Wind could play key role in transition to climate neutral Europe


Europe WindEurope aims to promote the use of wind energy across all sectors of Europe’s economy during its 2021 annual event, “Electric City”, starting today in Copenhagen.

Renewables are now 38% of all the electricity consumed in the EU, and that’s set to keep rising rapidly. But electricity is only one quarter of the energy we consume in Europe today. The EU wants to change that. The EU Commission aims to increase the share of electricity in the energy mix to 75% by 2050: with 57% of energy consumption being powered directly by electricity; and another 18% coming from renewable hydrogen and its derivatives.

Europe is going to see a surge in electricity demand as it transitions towards climate neutrality. In the EU electricity demand will more than double from 3,000 TWh today to 6,800 TWh by 2050. And wind energy will be central to this transition. Today wind is 16% of Europe’s electricity mix. The EU want it to be 50% by 2050.

In a recent report, WindEurope showed that an energy system with a high share of renewables-based electrification will cost no more as a share of GDP than our largely fossil-based energy system costs today. And it will dramatically reduce external costs not accounted for today, notably air pollution and its effects on the environment and human health.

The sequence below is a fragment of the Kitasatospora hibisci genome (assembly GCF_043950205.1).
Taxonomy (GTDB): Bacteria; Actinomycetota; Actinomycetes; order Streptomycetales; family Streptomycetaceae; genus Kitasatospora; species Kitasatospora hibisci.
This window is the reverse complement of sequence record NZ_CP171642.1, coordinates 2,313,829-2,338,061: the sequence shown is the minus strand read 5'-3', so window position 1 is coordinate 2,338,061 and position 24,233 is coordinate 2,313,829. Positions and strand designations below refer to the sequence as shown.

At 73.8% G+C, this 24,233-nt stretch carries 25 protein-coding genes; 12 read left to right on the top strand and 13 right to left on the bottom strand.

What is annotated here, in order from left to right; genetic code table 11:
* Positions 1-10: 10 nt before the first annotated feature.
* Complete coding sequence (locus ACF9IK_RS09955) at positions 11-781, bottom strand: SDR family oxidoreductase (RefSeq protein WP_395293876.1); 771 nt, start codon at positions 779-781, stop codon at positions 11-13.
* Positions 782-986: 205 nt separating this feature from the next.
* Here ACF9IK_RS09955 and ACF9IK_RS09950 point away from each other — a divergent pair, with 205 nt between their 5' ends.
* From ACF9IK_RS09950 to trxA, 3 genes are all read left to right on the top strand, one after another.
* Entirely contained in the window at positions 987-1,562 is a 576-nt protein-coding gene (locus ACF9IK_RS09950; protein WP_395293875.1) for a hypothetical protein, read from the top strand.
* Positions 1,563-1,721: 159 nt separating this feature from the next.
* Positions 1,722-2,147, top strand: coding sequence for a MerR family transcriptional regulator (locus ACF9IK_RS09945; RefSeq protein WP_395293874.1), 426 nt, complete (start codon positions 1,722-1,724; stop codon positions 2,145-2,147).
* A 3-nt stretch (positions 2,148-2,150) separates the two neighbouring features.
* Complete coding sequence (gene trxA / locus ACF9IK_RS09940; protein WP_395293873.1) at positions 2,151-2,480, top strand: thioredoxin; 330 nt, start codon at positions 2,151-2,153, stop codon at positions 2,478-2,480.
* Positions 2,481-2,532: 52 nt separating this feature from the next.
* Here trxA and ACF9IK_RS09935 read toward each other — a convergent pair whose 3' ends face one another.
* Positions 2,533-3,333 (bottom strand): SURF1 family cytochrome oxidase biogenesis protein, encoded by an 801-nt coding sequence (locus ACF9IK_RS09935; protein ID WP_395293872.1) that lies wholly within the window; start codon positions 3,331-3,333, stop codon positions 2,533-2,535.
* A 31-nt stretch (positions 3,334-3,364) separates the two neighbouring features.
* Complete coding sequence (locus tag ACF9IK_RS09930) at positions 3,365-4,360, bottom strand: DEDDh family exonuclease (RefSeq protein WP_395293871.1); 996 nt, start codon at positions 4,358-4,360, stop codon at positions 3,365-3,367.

To electrify its energy system, the EU needs to increase its wind energy capacity to 1000 GW of onshore wind and 300 GW of offshore wind by 2050. Up from a combined total of only 180 GW today. That requires Europe to build twice as many new wind farms every year as it is building today. To deliver that it’s essential to simplify the permitting rules and procedures for new wind farms. And ensure permitting authorities are adequately staffed. Europe won’t deliver its electrification targets if it cannot improve permitting.